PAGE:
Unfortunately, I would classify this organization’s transition to Scrum as an abject failure. This was not a failure of Scrum; it was a failure of people. Nobody in the executive suite was willing to change their behavior. They simply wanted what they wanted, but faster. Not enough time? Work more. Not enough people? Work more. Can’t finish these features? Work more. Broken in production? Blame someone and fire them. Motivation through fear is in opposition to the level of sustainable productivity required for any team to succeed over time.
Scrum can’t cure personality disorders. The dysfunctional can’t become Agile.
Lack of Empowerment
Team empowerment is a fundamental precept of Scrum. A high-functioning agile organization will structure teams to manage and organize their work. After all, nobody knows better how the team works best but the team! With empowerment comes accountability. The team is in the driver’s seat, and management takes on a support role, removing obstacles for the team. As the team self-achieves, its sense of empowerment is strengthened.
I recently worked with an organization that practices Agile and Scrum with several teams, each of which in various stages of maturity. The poorest functioning team had one obvious weakness – the Product Owner. Her manager placed her in this position as a learning experience, presumably to improve her confidence and visibility in the organization – a noble enough gesture. However, she had very little actual product knowledge, and the project was high risk with a tight deadline. As a result, she became little more than a proxy for her functional manager, and a pushover to stakeholders. Empowerment cuts both ways. Make sure you put the right people in the right seats, or the bus will go off the road.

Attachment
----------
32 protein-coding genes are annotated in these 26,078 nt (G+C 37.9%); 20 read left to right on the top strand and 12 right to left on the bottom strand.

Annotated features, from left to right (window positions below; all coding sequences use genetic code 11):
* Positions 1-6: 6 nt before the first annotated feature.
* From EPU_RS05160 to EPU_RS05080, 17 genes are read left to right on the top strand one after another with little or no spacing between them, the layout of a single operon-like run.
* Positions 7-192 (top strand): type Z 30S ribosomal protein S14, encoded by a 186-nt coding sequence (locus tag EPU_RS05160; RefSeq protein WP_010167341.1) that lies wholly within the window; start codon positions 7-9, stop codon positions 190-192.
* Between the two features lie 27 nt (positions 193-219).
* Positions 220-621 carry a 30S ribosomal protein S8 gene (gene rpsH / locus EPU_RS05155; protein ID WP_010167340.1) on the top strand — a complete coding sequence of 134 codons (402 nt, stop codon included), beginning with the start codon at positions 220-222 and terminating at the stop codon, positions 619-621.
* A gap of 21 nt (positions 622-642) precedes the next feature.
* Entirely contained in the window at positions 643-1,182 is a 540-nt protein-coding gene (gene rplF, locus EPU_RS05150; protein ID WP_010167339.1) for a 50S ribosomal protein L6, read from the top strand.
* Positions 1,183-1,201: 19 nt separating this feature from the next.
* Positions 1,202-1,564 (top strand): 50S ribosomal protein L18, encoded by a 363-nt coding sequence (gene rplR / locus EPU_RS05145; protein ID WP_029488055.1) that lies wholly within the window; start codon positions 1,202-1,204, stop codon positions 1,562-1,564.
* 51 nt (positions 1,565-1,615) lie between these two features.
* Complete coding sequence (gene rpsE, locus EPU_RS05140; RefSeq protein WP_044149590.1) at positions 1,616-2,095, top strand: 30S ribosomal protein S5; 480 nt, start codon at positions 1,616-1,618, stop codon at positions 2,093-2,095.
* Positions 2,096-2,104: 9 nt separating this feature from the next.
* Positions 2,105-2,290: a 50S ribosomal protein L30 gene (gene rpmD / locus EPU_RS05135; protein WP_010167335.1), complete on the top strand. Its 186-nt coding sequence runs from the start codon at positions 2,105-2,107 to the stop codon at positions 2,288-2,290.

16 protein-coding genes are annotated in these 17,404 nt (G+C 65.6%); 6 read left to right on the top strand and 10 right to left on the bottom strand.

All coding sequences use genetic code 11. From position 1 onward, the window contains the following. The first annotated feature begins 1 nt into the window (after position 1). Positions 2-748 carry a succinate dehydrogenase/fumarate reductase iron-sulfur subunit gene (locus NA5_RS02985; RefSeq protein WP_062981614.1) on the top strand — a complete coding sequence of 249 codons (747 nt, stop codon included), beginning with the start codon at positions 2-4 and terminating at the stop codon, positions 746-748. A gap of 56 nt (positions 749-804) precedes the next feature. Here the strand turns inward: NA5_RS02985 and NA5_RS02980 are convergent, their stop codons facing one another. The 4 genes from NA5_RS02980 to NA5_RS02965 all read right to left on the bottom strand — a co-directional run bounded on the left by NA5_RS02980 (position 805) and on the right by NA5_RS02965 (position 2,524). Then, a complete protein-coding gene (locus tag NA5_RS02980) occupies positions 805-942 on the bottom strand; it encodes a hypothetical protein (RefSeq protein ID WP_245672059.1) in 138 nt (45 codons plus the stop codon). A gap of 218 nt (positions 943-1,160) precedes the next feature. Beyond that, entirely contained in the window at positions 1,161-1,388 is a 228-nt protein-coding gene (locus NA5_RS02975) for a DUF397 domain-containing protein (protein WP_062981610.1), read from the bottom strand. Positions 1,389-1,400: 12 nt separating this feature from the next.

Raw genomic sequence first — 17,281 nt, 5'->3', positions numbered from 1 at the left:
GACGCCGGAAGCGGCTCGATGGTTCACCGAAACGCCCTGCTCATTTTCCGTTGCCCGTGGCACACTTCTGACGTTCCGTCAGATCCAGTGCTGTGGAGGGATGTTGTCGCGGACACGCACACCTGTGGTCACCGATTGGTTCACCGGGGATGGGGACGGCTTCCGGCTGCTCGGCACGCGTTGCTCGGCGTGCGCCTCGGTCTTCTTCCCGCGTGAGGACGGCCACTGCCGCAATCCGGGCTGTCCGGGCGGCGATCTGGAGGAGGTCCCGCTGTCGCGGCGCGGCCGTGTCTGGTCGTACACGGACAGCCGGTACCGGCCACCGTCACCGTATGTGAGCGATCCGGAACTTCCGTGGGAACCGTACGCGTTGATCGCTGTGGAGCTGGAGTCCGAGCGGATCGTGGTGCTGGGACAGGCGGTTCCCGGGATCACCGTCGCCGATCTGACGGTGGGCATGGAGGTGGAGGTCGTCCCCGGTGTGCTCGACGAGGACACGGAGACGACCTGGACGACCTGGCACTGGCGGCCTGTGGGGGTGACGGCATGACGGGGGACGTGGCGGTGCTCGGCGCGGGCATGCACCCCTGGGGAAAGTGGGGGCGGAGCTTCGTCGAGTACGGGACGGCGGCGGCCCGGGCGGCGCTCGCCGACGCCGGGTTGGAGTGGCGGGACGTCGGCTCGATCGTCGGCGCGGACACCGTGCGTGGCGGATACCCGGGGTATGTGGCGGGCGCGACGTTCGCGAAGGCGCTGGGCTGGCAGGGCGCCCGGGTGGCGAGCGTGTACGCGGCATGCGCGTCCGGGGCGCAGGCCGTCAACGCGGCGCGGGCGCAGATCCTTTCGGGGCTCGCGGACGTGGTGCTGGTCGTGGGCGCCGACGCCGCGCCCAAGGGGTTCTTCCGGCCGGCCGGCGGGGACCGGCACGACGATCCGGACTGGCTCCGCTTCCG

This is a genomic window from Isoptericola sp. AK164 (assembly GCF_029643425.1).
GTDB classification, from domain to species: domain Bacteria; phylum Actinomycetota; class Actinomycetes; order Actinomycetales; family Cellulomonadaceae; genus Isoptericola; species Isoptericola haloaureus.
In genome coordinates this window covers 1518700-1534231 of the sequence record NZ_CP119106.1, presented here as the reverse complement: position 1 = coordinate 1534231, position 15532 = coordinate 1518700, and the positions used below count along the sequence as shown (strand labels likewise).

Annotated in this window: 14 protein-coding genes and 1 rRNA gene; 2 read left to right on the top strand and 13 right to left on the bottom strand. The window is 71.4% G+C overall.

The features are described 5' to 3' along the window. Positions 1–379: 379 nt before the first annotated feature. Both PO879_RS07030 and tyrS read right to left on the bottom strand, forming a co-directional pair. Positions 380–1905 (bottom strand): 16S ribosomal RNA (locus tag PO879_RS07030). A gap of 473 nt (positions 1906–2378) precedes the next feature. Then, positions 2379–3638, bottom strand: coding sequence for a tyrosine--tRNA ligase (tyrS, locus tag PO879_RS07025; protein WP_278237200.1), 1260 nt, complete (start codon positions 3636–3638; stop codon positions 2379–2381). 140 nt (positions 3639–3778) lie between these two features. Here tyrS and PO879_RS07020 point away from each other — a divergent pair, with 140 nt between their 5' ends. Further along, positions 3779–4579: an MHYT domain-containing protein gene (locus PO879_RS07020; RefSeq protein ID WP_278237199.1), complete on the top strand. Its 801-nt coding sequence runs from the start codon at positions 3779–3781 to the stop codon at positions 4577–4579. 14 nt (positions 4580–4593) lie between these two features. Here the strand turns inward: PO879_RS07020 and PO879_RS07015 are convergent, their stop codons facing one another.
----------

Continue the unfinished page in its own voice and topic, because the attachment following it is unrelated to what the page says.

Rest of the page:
Getting Back on Track
Any event that provides an opportunity for inspection and adaptation can be considered a feedback loop. Unfortunately, many organizations fail to integrate critical feedback into its processes. Insodoing, they deny themselves increased levels of performance and flow.
The four basic events providing feedback loops in Scrum are: Sprint Planning, Daily Scrum, Sprint Review, and Sprint Retrospective. I’ve found that the Sprint Retrospective provides some of the most valuable, yet hardest to implement feedback. Here, the onus is on the Scrum Master to not only effectively facilitate the meeting, but to remove impediments for the team. Often, these impediments are not removed, even after repeated retrospectives. Ensure that your Scrum Master is not hand-tied, or worse, incompetent.
A cardinal sin I see repeatedly committed by ineffective Scrum Masters is a struggle to “get back on track.” An off-track team can be evaluated both objectively and subjectively. The former is evidenced in various metrics such as velocity, burndown, and bug severity and frequency. The latter is more clearly evident through direct observation of the team. Is the daily scrum occurring? Is the team working on tasks outside of the sprint backlog? The Scrum Master is the coach. When the team is struggling, look to the coach, not the team.